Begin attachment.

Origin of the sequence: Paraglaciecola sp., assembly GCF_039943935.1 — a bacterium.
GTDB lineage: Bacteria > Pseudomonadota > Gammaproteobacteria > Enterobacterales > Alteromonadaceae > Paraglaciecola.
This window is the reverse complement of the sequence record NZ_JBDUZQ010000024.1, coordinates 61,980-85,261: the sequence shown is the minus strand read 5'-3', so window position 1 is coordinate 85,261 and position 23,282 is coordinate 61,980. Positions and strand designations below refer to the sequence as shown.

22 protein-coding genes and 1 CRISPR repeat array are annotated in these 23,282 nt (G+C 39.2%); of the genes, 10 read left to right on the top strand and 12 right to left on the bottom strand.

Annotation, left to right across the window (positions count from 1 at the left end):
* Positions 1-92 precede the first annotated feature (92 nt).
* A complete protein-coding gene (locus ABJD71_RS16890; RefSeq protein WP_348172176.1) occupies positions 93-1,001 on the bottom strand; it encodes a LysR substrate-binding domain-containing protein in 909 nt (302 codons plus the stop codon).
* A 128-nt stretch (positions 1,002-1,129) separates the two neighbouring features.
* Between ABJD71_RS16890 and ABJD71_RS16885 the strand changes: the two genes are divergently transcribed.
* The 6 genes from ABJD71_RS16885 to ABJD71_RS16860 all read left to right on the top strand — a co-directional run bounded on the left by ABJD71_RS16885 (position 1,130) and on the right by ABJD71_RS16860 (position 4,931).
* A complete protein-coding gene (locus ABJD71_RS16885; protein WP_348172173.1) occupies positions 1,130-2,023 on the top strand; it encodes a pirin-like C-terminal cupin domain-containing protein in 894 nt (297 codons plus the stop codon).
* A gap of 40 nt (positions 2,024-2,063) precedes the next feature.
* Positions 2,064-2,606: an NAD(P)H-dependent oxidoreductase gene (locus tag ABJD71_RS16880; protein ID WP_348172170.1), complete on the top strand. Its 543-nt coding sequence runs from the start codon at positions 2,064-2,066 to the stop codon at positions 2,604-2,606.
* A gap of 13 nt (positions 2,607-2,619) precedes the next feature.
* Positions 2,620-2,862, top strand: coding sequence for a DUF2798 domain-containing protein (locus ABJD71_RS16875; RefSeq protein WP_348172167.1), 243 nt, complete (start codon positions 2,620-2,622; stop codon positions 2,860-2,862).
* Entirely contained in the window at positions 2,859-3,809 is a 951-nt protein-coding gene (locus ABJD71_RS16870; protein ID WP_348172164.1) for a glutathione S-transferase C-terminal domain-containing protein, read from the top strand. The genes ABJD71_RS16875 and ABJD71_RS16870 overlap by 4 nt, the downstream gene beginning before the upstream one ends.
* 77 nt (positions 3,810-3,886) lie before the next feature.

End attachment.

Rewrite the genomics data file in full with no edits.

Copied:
Origin of the sequence: Paraglaciecola sp., assembly GCF_039943935.1 — a bacterium.
GTDB lineage: Bacteria > Pseudomonadota > Gammaproteobacteria > Enterobacterales > Alteromonadaceae > Paraglaciecola.
This window is the reverse complement of the sequence record NZ_JBDUZQ010000024.1, coordinates 61,980-85,261: the sequence shown is the minus strand read 5'-3', so window position 1 is coordinate 85,261 and position 23,282 is coordinate 61,980. Positions and strand designations below refer to the sequence as shown.

22 protein-coding genes and 1 CRISPR repeat array are annotated in these 23,282 nt (G+C 39.2%); of the genes, 10 read left to right on the top strand and 12 right to left on the bottom strand.

Annotation, left to right across the window (positions count from 1 at the left end):
* Positions 1-92 precede the first annotated feature (92 nt).
* A complete protein-coding gene (locus ABJD71_RS16890; RefSeq protein WP_348172176.1) occupies positions 93-1,001 on the bottom strand; it encodes a LysR substrate-binding domain-containing protein in 909 nt (302 codons plus the stop codon).
* A 128-nt stretch (positions 1,002-1,129) separates the two neighbouring features.
* Between ABJD71_RS16890 and ABJD71_RS16885 the strand changes: the two genes are divergently transcribed.
* The 6 genes from ABJD71_RS16885 to ABJD71_RS16860 all read left to right on the top strand — a co-directional run bounded on the left by ABJD71_RS16885 (position 1,130) and on the right by ABJD71_RS16860 (position 4,931).
* A complete protein-coding gene (locus ABJD71_RS16885; protein WP_348172173.1) occupies positions 1,130-2,023 on the top strand; it encodes a pirin-like C-terminal cupin domain-containing protein in 894 nt (297 codons plus the stop codon).
* A gap of 40 nt (positions 2,024-2,063) precedes the next feature.
* Positions 2,064-2,606: an NAD(P)H-dependent oxidoreductase gene (locus tag ABJD71_RS16880; protein ID WP_348172170.1), complete on the top strand. Its 543-nt coding sequence runs from the start codon at positions 2,064-2,066 to the stop codon at positions 2,604-2,606.
* A gap of 13 nt (positions 2,607-2,619) precedes the next feature.
* Positions 2,620-2,862, top strand: coding sequence for a DUF2798 domain-containing protein (locus ABJD71_RS16875; RefSeq protein WP_348172167.1), 243 nt, complete (start codon positions 2,620-2,622; stop codon positions 2,860-2,862).
* Entirely contained in the window at positions 2,859-3,809 is a 951-nt protein-coding gene (locus ABJD71_RS16870; protein ID WP_348172164.1) for a glutathione S-transferase C-terminal domain-containing protein, read from the top strand. The genes ABJD71_RS16875 and ABJD71_RS16870 overlap by 4 nt, the downstream gene beginning before the upstream one ends.
* 77 nt (positions 3,810-3,886) lie before the next feature.